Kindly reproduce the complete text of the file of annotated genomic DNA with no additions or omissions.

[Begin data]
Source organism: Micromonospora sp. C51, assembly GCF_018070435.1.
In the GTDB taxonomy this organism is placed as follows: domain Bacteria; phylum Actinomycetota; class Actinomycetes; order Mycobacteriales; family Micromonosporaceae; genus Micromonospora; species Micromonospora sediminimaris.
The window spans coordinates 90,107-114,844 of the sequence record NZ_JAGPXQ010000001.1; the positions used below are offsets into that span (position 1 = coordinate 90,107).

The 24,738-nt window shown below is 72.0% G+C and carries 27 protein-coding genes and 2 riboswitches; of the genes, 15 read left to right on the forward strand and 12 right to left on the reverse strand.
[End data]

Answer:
Source organism: Micromonospora sp. C51, assembly GCF_018070435.1.
In the GTDB taxonomy this organism is placed as follows: domain Bacteria; phylum Actinomycetota; class Actinomycetes; order Mycobacteriales; family Micromonosporaceae; genus Micromonospora; species Micromonospora sediminimaris.
The window spans coordinates 90,107-114,844 of the sequence record NZ_JAGPXQ010000001.1; the positions used below are offsets into that span (position 1 = coordinate 90,107).

The 24,738-nt window shown below is 72.0% G+C and carries 27 protein-coding genes and 2 riboswitches; of the genes, 15 read left to right on the forward strand and 12 right to left on the reverse strand.